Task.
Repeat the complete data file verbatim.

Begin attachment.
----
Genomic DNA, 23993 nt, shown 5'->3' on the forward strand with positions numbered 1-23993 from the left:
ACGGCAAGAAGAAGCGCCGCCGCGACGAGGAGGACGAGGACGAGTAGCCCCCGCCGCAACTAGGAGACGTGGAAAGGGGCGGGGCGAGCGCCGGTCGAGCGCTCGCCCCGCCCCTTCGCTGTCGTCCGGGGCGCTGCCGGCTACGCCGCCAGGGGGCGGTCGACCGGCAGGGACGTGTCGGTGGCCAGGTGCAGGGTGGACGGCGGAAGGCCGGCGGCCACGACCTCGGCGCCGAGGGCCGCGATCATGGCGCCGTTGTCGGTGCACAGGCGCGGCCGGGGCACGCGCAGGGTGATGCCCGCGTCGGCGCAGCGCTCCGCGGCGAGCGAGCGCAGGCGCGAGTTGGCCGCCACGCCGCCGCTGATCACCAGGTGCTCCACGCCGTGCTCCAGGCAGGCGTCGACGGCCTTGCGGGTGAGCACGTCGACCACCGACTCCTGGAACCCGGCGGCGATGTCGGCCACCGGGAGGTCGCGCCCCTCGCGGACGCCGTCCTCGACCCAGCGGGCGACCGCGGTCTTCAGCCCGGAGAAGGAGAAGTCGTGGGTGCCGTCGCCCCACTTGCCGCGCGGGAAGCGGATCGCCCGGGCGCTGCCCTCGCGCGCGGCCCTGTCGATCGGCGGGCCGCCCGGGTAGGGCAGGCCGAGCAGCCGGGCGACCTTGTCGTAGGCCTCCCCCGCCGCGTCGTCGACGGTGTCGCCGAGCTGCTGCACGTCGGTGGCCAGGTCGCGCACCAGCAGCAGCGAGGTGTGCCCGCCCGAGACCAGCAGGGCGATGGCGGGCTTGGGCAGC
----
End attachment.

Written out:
Genomic DNA, 23993 nt, shown 5'->3' on the forward strand with positions numbered 1-23993 from the left:
ACGGCAAGAAGAAGCGCCGCCGCGACGAGGAGGACGAGGACGAGTAGCCCCCGCCGCAACTAGGAGACGTGGAAAGGGGCGGGGCGAGCGCCGGTCGAGCGCTCGCCCCGCCCCTTCGCTGTCGTCCGGGGCGCTGCCGGCTACGCCGCCAGGGGGCGGTCGACCGGCAGGGACGTGTCGGTGGCCAGGTGCAGGGTGGACGGCGGAAGGCCGGCGGCCACGACCTCGGCGCCGAGGGCCGCGATCATGGCGCCGTTGTCGGTGCACAGGCGCGGCCGGGGCACGCGCAGGGTGATGCCCGCGTCGGCGCAGCGCTCCGCGGCGAGCGAGCGCAGGCGCGAGTTGGCCGCCACGCCGCCGCTGATCACCAGGTGCTCCACGCCGTGCTCCAGGCAGGCGTCGACGGCCTTGCGGGTGAGCACGTCGACCACCGACTCCTGGAACCCGGCGGCGATGTCGGCCACCGGGAGGTCGCGCCCCTCGCGGACGCCGTCCTCGACCCAGCGGGCGACCGCGGTCTTCAGCCCGGAGAAGGAGAAGTCGTGGGTGCCGTCGCCCCACTTGCCGCGCGGGAAGCGGATCGCCCGGGCGCTGCCCTCGCGCGCGGCCCTGTCGATCGGCGGGCCGCCCGGGTAGGGCAGGCCGAGCAGCCGGGCGACCTTGTCGTAGGCCTCCCCCGCCGCGTCGTCGACGGTGTCGCCGAGCTGCTGCACGTCGGTGGCCAGGTCGCGCACCAGCAGCAGCGAGGTGTGCCCGCCCGAGACCAGCAGGGCGATGGCGGGCTTGGGCAGC